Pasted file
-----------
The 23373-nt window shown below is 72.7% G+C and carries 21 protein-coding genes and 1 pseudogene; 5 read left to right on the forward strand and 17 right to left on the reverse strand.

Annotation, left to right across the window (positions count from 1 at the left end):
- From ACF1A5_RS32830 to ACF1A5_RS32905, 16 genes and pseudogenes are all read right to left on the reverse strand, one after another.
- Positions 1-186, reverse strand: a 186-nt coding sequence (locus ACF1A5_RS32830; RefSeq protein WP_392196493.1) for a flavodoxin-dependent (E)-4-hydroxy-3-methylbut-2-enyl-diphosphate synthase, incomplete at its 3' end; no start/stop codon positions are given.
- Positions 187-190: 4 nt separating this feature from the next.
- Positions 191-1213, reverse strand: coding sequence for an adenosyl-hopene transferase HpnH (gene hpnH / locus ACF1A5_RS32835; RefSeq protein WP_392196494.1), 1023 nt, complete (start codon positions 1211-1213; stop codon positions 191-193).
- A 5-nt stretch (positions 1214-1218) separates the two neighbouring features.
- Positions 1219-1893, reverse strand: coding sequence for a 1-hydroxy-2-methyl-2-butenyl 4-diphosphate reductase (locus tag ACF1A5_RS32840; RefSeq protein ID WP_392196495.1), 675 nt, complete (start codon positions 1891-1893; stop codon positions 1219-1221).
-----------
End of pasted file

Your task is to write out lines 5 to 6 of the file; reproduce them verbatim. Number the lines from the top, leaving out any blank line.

- Positions 187-190: 4 nt separating this feature from the next.
- Positions 191-1213, reverse strand: coding sequence for an adenosyl-hopene transferase HpnH (gene hpnH / locus ACF1A5_RS32835; RefSeq protein WP_392196494.1), 1023 nt, complete (start codon positions 1211-1213; stop codon positions 191-193).